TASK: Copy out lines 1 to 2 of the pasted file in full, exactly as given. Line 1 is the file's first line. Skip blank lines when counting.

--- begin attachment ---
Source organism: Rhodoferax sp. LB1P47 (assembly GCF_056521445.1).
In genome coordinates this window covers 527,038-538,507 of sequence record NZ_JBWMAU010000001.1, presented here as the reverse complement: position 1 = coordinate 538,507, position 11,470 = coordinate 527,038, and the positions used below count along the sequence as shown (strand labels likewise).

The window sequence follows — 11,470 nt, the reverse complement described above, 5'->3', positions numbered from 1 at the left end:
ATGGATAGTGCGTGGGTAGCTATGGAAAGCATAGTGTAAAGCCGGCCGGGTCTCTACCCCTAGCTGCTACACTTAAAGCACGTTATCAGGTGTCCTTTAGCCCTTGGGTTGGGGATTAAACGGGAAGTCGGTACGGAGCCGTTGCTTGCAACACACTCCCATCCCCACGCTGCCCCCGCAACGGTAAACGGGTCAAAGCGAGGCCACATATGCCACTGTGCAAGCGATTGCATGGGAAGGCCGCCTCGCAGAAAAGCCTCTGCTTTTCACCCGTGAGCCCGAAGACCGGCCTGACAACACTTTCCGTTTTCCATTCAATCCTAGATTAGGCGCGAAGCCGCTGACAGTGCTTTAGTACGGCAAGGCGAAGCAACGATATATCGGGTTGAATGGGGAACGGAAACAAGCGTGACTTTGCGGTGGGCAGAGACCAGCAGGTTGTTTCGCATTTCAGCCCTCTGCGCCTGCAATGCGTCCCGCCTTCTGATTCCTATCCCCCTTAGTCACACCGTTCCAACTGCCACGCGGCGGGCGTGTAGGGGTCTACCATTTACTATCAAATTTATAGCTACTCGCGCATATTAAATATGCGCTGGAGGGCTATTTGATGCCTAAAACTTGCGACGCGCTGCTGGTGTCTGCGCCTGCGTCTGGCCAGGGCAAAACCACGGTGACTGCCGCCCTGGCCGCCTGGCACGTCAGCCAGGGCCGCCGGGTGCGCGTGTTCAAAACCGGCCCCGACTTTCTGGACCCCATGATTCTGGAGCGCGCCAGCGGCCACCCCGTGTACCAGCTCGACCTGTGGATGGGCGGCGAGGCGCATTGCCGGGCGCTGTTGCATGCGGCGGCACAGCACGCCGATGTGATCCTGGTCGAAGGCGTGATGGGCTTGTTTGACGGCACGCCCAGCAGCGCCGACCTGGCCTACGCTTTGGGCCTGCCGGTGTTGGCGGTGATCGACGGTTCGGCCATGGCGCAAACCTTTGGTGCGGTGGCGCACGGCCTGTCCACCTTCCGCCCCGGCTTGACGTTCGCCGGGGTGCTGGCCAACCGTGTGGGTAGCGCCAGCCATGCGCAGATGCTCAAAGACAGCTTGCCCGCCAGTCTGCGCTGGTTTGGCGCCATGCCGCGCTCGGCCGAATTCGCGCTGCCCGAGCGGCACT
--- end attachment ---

Source organism: Rhodoferax sp. LB1P47 (assembly GCF_056521445.1).
In genome coordinates this window covers 527,038-538,507 of sequence record NZ_JBWMAU010000001.1, presented here as the reverse complement: position 1 = coordinate 538,507, position 11,470 = coordinate 527,038, and the positions used below count along the sequence as shown (strand labels likewise).